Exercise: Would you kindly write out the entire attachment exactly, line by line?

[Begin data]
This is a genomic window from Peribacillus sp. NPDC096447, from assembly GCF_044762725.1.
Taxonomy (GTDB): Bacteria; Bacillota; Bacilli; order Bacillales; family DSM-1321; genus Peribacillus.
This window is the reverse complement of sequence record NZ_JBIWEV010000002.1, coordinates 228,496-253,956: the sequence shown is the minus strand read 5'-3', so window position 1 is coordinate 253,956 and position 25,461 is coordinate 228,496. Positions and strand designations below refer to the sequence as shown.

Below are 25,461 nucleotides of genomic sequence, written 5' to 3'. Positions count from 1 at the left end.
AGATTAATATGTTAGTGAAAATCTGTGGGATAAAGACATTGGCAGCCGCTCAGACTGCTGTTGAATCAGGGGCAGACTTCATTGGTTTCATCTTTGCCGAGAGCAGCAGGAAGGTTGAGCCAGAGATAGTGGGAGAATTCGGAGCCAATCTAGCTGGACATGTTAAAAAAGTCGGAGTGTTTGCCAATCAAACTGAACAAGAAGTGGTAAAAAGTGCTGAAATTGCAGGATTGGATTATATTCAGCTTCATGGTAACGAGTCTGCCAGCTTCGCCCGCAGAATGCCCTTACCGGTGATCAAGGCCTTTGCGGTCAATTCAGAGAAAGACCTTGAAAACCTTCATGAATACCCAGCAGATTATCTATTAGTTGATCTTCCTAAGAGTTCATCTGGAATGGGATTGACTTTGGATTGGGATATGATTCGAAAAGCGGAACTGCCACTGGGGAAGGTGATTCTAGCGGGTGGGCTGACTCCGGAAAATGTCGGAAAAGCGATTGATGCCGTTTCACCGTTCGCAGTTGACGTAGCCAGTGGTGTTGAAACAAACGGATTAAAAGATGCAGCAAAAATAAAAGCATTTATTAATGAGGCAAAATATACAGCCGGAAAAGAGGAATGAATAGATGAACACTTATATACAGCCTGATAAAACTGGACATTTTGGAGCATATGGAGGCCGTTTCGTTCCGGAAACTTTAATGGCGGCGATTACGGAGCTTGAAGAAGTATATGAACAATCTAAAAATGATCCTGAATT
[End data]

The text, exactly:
This is a genomic window from Peribacillus sp. NPDC096447, from assembly GCF_044762725.1.
Taxonomy (GTDB): Bacteria; Bacillota; Bacilli; order Bacillales; family DSM-1321; genus Peribacillus.
This window is the reverse complement of sequence record NZ_JBIWEV010000002.1, coordinates 228,496-253,956: the sequence shown is the minus strand read 5'-3', so window position 1 is coordinate 253,956 and position 25,461 is coordinate 228,496. Positions and strand designations below refer to the sequence as shown.

Below are 25,461 nucleotides of genomic sequence, written 5' to 3'. Positions count from 1 at the left end.
AGATTAATATGTTAGTGAAAATCTGTGGGATAAAGACATTGGCAGCCGCTCAGACTGCTGTTGAATCAGGGGCAGACTTCATTGGTTTCATCTTTGCCGAGAGCAGCAGGAAGGTTGAGCCAGAGATAGTGGGAGAATTCGGAGCCAATCTAGCTGGACATGTTAAAAAAGTCGGAGTGTTTGCCAATCAAACTGAACAAGAAGTGGTAAAAAGTGCTGAAATTGCAGGATTGGATTATATTCAGCTTCATGGTAACGAGTCTGCCAGCTTCGCCCGCAGAATGCCCTTACCGGTGATCAAGGCCTTTGCGGTCAATTCAGAGAAAGACCTTGAAAACCTTCATGAATACCCAGCAGATTATCTATTAGTTGATCTTCCTAAGAGTTCATCTGGAATGGGATTGACTTTGGATTGGGATATGATTCGAAAAGCGGAACTGCCACTGGGGAAGGTGATTCTAGCGGGTGGGCTGACTCCGGAAAATGTCGGAAAAGCGATTGATGCCGTTTCACCGTTCGCAGTTGACGTAGCCAGTGGTGTTGAAACAAACGGATTAAAAGATGCAGCAAAAATAAAAGCATTTATTAATGAGGCAAAATATACAGCCGGAAAAGAGGAATGAATAGATGAACACTTATATACAGCCTGATAAAACTGGACATTTTGGAGCATATGGAGGCCGTTTCGTTCCGGAAACTTTAATGGCGGCGATTACGGAGCTTGAAGAAGTATATGAACAATCTAAAAATGATCCTGAATT